LOS ANGELES — Animals often take on the emotions of their owners and studies show some pets are exhibiting signs of anxiety because of the stress humans have experienced during the pandemic.
A local teenager read these studies and wanted to do something to make the animals feel loved. Skyler Nahouray was just 5 years old when he discovered his passion to help our furry friends.
“I went from a dog to chickens, goats and now I have a farm," Nahouray explained.
The family farm is in Bakersfield where he takes animals he rescues from the slaughter house. Skyler visits twice a month.
Most recently, he rescued two baby goats from Fresno and raised them in Los Angeles before bringing them to the farm with his 600 other rescued cows, ducks, sheep, chickens and more.
“I truly think that I knew deep down that I want to be a veterinarian and I have a deep passion for animals," Nahouray said about knowing his calling at young age.
Now, as a junior, he’s established the first chapter of the New Charter Humane Society at his high school.
Together, the group organized a drive-by event to gather donations for animals at Skyler’s favorite local shelter. The community responded in numbers.
Skyler and his organization received $6,000 in pet food, blankets, towels, treats and other donations.
He said the pandemic has been hard on pets. Many have taken on the anxiety from their humans and now some new pet owners have even decided that their recently adopted animals may not fit into their post pandemic lifestyle.
Skyler rounded up his friends and fellow members of the Humane Society chapter to deliver the goods to the Society for the Prevention of Cruelty to Animals, or SPCALA.
The shelter’s Vice President, Miriam Davenport, said she’s grateful because they rely solely on donations like these to feed about 500 animals.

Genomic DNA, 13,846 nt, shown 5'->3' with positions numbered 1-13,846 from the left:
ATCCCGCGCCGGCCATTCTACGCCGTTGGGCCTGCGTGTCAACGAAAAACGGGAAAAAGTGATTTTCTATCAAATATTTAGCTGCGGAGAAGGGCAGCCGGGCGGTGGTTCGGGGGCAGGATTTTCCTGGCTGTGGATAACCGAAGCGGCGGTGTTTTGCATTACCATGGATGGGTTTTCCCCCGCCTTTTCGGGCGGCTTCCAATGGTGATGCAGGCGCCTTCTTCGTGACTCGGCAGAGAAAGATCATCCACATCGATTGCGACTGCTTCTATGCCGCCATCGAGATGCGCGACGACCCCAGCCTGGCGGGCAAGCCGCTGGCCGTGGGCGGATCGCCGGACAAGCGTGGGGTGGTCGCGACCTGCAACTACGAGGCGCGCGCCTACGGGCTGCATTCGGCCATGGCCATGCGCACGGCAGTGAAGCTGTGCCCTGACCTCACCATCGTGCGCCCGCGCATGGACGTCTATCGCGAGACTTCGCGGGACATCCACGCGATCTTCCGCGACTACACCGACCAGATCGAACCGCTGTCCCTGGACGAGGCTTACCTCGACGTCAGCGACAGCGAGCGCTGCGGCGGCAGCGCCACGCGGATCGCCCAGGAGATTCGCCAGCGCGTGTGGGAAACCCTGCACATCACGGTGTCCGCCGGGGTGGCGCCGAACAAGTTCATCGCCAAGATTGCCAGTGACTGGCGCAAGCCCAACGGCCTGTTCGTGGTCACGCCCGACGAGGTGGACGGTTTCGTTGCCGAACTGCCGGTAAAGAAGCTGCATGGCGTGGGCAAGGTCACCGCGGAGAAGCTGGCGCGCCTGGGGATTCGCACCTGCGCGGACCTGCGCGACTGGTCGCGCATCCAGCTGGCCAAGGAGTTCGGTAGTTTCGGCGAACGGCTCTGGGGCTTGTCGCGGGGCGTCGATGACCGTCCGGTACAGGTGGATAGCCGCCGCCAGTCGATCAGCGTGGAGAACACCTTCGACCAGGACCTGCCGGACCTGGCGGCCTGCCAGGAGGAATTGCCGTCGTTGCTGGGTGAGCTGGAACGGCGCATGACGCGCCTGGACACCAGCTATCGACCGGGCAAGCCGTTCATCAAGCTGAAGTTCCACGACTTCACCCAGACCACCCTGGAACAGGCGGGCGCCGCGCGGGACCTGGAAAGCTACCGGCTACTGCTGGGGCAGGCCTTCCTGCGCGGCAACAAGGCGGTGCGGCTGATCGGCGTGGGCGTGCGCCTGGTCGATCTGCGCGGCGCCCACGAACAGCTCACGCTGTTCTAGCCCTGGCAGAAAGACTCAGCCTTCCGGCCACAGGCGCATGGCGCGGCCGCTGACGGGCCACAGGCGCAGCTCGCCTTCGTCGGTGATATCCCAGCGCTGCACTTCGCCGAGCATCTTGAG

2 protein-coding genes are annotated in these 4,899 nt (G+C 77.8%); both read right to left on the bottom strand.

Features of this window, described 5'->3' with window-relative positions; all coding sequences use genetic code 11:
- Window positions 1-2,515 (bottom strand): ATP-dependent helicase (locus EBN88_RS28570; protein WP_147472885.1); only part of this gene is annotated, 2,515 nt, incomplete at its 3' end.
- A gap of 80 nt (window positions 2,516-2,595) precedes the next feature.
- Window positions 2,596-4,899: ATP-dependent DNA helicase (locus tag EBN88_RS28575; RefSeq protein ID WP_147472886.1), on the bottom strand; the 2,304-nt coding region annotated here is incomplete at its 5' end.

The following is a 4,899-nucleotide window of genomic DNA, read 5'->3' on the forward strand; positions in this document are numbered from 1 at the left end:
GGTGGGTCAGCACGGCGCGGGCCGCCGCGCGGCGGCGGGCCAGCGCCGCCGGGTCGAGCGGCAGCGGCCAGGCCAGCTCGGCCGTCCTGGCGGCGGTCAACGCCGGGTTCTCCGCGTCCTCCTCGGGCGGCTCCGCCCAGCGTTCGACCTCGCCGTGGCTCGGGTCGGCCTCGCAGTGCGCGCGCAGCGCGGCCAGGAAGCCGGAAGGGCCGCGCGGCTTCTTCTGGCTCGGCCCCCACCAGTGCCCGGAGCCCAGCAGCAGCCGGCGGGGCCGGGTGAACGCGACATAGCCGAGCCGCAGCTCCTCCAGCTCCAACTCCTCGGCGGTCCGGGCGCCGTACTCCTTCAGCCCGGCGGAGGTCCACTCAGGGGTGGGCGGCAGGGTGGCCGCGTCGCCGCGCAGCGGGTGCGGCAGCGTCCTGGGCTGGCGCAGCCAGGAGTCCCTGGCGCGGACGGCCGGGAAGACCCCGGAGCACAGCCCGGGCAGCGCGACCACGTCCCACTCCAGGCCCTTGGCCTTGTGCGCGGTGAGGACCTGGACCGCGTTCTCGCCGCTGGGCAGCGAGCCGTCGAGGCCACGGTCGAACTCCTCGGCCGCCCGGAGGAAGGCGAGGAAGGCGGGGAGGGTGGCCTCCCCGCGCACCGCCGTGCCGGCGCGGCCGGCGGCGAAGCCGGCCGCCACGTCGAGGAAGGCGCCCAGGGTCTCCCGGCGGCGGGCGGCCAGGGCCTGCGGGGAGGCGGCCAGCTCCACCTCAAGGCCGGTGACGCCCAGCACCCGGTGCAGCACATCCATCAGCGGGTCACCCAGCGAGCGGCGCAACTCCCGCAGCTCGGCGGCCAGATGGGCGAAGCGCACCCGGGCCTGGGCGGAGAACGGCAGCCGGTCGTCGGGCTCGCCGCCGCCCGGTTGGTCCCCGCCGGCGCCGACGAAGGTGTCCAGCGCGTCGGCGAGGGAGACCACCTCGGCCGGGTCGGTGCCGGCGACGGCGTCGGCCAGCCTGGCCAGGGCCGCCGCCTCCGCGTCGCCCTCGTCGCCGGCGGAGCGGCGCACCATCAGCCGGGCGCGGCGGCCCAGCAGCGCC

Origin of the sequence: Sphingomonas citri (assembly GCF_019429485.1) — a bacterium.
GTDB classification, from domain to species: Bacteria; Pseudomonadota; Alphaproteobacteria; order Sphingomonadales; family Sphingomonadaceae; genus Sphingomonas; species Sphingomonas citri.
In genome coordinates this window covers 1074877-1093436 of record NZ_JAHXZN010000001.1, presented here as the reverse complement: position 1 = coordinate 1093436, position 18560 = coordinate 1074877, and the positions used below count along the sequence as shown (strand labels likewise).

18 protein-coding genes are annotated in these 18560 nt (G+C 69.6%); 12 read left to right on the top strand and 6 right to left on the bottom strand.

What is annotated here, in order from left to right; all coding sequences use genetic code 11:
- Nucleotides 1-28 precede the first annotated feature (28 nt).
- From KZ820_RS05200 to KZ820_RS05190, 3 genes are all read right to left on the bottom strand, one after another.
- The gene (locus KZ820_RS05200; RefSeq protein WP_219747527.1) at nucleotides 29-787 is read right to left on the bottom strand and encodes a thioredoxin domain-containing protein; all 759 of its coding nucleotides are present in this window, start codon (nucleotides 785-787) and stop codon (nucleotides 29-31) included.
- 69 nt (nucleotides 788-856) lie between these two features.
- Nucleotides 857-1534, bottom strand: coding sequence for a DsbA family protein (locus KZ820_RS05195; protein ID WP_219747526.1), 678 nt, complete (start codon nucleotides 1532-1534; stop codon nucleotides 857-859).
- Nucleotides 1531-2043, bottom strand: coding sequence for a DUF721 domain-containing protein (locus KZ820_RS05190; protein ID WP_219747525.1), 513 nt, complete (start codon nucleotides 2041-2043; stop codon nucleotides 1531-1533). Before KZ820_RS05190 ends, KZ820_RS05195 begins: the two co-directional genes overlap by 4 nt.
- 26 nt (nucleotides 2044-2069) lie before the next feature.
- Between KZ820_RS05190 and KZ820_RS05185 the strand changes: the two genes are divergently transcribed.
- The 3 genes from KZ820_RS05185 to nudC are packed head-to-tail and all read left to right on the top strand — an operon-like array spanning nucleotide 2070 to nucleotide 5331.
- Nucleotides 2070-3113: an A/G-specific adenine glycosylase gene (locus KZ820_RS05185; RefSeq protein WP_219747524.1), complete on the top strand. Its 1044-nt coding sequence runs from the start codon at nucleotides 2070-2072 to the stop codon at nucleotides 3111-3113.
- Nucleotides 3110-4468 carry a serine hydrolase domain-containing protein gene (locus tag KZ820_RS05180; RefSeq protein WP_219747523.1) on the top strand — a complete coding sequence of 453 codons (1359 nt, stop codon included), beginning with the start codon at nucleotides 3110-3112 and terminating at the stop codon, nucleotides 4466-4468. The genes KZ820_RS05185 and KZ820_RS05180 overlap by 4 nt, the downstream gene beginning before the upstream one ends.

"Then we’re able to spend more on veterinary care, safe shelter, behavior enrichment, all of those things that really go into making sure our shelter pets are really healthy and happy," she explained.
Pet adoptions skyrocketed at more than 700% in 2020, according to Pet Point, but with working from home potentially coming to end, some shelters are now seeing a significant increase in pet surrenders across the country.
Miriam said thankfully she hasn’t experienced that much at her shelter, but her pet owners have other worries.
“The thing that most people are a little bit worried about is when they return to the world and they have a dog who’s really, really used to them being home all the time, so we’ve been offering things like separation anxiety videos, classes and other resources," Davenport explained.
Skyler said he hopes people will remember their animals that helped them through unprecedented times.
“I appreciate how they reciprocate the love that humans show them and I feel like the more love we give them, the happier the world will be," he said.
As Ghandi once said, the greatness of a nation and its moral progress can be judged by the way its animals are treated.
Skyler said he’s planning to host another fundraiser to gather more donations in the Fall. Next time, he’s hoping to double the amount of goods he donates.